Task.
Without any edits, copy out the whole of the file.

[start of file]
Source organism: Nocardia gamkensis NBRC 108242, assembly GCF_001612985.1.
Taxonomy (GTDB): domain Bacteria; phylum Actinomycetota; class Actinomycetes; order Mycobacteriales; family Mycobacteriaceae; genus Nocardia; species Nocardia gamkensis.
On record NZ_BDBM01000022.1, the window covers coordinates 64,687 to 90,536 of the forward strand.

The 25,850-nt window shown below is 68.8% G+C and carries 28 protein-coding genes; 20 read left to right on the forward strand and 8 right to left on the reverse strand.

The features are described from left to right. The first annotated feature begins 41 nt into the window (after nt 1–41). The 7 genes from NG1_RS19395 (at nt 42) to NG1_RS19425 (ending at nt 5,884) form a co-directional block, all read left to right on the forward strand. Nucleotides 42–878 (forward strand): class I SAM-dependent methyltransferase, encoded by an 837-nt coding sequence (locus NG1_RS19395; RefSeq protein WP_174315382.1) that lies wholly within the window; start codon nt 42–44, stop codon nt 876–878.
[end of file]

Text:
Source organism: Nocardia gamkensis NBRC 108242, assembly GCF_001612985.1.
Taxonomy (GTDB): domain Bacteria; phylum Actinomycetota; class Actinomycetes; order Mycobacteriales; family Mycobacteriaceae; genus Nocardia; species Nocardia gamkensis.
On record NZ_BDBM01000022.1, the window covers coordinates 64,687 to 90,536 of the forward strand.

The 25,850-nt window shown below is 68.8% G+C and carries 28 protein-coding genes; 20 read left to right on the forward strand and 8 right to left on the reverse strand.

The features are described from left to right. The first annotated feature begins 41 nt into the window (after nt 1–41). The 7 genes from NG1_RS19395 (at nt 42) to NG1_RS19425 (ending at nt 5,884) form a co-directional block, all read left to right on the forward strand. Nucleotides 42–878 (forward strand): class I SAM-dependent methyltransferase, encoded by an 837-nt coding sequence (locus NG1_RS19395; RefSeq protein WP_174315382.1) that lies wholly within the window; start codon nt 42–44, stop codon nt 876–878.